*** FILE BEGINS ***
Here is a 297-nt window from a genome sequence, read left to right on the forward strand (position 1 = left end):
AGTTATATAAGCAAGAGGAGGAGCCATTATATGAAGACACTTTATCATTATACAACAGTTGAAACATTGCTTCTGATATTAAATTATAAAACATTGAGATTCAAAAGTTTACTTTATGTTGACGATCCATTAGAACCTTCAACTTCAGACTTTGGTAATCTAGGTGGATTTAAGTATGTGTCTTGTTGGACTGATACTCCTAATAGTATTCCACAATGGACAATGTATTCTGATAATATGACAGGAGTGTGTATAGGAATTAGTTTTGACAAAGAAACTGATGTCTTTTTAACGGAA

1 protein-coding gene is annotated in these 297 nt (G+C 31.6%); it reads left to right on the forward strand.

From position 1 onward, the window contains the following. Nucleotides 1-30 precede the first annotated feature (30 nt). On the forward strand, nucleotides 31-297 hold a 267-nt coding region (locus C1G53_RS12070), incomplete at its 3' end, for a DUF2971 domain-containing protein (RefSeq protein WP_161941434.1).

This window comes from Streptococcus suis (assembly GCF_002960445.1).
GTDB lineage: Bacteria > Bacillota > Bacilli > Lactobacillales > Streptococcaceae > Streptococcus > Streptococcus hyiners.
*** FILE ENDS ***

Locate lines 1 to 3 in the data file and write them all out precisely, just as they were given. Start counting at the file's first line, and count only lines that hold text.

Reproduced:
Here is a 297-nt window from a genome sequence, read left to right on the forward strand (position 1 = left end):
AGTTATATAAGCAAGAGGAGGAGCCATTATATGAAGACACTTTATCATTATACAACAGTTGAAACATTGCTTCTGATATTAAATTATAAAACATTGAGATTCAAAAGTTTACTTTATGTTGACGATCCATTAGAACCTTCAACTTCAGACTTTGGTAATCTAGGTGGATTTAAGTATGTGTCTTGTTGGACTGATACTCCTAATAGTATTCCACAATGGACAATGTATTCTGATAATATGACAGGAGTGTGTATAGGAATTAGTTTTGACAAAGAAACTGATGTCTTTTTAACGGAA

1 protein-coding gene is annotated in these 297 nt (G+C 31.6%); it reads left to right on the forward strand.